By Birgit Röder
The German Romantic author and composer E. T. A. Hoffmann (1776-1822) -- might be most sensible recognized to the English-speaking international via his Nutcracker and during Jacques Offenbach's opera Tales of Hoffmann -- struggled to persuade his predominantly bourgeois public of the benefits of paintings and literature. no longer unusually, a lot of his most crucial novellas are sure up with the dilemmas of artwork and the demanding situations confronted by means of the Romantic artist, and it truly is those Künstlernovellen which are the point of interest of this learn. Birgit Röderargues that Hoffmann's artists will not be easily people who create artistic endeavors, yet particularly figures via whom the writer explores the main issue of these who reject the traditional global of bourgeois truth and search to say the claims of the mind's eye in an international ruled by way of prosaic rationalism. opposite to earlier students in spite of the fact that, Röder demonstrates that Hoffmann's novellas sincerely warn opposed to a view of paintings as an self sustaining aesthetic realm bring to a halt from the realm of truth. this can be rather obvious in Röder's research of gender relatives in Hoffmann's oeuvre -- in particular the connection among (male) artist and (female) muse -- which underlines the level to which artwork, literature, and the mind's eye are inseparably sure up with the present social fact. The novellas which are given broad attention are Das Fräulein von Scuderi, Der Sandmann, Die Jesuiterkirche in G., Die Fermate, Der Artushof, Don Juan, Das Sanctus, and Rat Krespel.
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Extra info for A Study of the Major Novellas of E.T.A. Hoffmann (Studies in German Literature Linguistics and Culture)
A. Hoffmann: Das Leben eines skeptischen Phantasten (Frankfurt: Fischer, 1987), 29. ” See HansGeorg Werner, Text und Dichtung (Berlin, Weimar: Aufbau, 1984), 212. 39 As Gerhard Kaiser notes: “H. ” See Gerhard R. Kaiser, E. T. A. Hoffmann (Stuttgart: Metzler, 1988), 111. 40 See, for example, Sergio Givone, “Hoffmanns moderne Ästhetik,” MHG 30 (1984): 59–68 (59). 41 Briefwechsel I, 194 (26 September 1805). ” See Safranski, 28. , E. T. A. Hoffmann in Aufzeichnungen seiner Freunde und Bekannten. Eine Sammlung von Friedrich Schnapp (Munich: Winkler, 1974), 459.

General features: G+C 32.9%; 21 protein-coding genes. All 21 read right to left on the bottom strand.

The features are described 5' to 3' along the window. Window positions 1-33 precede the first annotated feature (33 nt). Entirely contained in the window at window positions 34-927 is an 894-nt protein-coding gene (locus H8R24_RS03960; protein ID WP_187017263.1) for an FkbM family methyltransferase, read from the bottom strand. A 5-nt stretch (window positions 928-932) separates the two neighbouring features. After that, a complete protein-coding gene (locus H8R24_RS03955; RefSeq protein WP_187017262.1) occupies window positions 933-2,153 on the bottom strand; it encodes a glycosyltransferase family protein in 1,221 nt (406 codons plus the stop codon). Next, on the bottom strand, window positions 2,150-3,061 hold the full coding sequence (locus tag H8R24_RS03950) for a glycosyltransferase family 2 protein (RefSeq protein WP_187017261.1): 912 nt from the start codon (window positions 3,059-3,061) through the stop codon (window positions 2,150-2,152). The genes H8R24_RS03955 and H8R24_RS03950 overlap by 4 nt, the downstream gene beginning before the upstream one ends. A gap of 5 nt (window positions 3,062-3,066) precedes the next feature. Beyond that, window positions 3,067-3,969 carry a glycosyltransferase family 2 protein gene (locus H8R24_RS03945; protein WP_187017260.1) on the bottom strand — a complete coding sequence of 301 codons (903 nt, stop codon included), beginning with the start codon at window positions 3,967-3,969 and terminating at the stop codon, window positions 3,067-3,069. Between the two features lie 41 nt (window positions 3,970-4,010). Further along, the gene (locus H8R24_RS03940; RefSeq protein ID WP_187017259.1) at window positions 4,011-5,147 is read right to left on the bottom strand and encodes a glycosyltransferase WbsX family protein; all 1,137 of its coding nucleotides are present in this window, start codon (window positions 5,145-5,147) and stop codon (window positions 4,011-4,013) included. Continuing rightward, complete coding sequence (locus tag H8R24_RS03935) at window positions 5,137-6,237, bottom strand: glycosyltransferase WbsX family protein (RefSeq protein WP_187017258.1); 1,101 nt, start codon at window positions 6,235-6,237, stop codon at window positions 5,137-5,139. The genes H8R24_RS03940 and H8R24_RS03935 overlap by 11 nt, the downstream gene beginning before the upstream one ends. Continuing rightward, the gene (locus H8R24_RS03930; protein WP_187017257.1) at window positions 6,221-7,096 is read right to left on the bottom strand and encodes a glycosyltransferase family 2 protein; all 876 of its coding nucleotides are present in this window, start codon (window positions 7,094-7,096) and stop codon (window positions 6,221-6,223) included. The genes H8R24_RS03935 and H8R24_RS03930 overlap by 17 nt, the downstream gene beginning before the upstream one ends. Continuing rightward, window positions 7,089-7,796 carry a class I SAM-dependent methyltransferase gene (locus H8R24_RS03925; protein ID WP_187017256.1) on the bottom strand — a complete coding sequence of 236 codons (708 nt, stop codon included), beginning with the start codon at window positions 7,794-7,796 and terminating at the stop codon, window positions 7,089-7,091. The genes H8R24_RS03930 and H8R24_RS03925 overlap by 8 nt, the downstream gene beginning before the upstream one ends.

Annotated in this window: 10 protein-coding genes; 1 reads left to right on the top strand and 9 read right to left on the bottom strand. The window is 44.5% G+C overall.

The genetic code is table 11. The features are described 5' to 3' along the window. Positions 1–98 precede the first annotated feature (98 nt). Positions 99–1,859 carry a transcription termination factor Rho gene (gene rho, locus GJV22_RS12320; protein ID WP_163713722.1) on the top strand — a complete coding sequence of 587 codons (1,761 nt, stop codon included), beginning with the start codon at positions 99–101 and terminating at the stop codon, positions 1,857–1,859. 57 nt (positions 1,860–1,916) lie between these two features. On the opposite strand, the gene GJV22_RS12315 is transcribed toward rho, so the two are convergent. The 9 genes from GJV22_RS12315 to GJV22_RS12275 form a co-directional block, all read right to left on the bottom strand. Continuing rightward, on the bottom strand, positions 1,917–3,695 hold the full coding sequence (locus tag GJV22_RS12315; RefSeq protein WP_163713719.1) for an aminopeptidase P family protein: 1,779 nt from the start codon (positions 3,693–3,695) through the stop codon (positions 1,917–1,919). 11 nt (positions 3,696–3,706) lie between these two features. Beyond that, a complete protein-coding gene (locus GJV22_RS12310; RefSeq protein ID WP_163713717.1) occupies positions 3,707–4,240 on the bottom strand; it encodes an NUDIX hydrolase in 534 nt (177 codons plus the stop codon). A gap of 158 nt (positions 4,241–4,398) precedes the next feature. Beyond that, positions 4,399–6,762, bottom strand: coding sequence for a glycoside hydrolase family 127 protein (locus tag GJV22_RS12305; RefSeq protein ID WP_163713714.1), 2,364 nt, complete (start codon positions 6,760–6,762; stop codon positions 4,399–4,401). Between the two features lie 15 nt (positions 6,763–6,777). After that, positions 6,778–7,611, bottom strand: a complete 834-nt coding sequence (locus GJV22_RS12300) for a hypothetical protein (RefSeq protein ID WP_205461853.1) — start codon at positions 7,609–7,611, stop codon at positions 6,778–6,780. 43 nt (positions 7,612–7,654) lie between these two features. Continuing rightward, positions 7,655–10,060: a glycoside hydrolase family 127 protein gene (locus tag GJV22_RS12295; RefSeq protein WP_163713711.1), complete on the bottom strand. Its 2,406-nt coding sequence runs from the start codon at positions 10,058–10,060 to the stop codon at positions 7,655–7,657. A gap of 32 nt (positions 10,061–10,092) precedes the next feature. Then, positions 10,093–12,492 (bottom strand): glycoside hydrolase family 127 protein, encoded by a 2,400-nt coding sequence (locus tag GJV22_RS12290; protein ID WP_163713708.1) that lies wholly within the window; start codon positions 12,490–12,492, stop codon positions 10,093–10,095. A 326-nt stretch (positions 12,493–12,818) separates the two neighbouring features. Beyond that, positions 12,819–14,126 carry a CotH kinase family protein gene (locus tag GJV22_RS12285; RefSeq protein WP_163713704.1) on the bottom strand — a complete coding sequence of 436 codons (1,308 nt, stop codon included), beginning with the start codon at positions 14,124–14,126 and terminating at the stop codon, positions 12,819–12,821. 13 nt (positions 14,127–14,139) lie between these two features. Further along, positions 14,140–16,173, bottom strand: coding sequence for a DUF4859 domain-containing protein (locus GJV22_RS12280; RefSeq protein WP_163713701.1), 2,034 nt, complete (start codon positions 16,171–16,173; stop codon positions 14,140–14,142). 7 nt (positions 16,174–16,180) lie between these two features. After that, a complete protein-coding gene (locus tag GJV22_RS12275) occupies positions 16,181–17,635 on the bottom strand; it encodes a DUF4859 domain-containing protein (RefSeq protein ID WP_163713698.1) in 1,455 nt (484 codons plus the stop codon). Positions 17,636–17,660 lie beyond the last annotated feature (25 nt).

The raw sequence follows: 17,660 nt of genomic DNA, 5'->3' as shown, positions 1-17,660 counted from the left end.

As one might expect, this attitude was bound to bring Hoffmann into conflict with contemporary legal procedure, and throughout his life he took a skeptical view of the much boasted infallibility of the legal system he served. Often Hoffmann saw the cases he presided over as complex socio-psychological situations involving real human beings and HOFFMANN AND THE ROMANTIC DILEMMA E 25 45 not as instances of abstract legalistic argument. This was to expose him to the charge of treasonable activities that constituted a threat to others, a charge against which he mounted a spirited defense even though his 46 health was failing him and his days were numbered.
It is the artist’s fate, as a human being, to remain subject to the constraints of the temporal world while his imagination makes him yearn for the higher realm of the Ideal. ” Although the experience of this paradox may be (and indeed often is) a catastrophic revelation for the individual or artist, it can also provide him with the necessary detachment. By adopting an ironic attitude towards himself and to the Ideal, it becomes easier for him to accept the impasse that confronts him. Accordingly the artist attempts to inhabit a standpoint outside of himself from which the discrepancy between the world of the imagination and the world of reality might be transcended in an aesthetic world of appearance (“Schein”).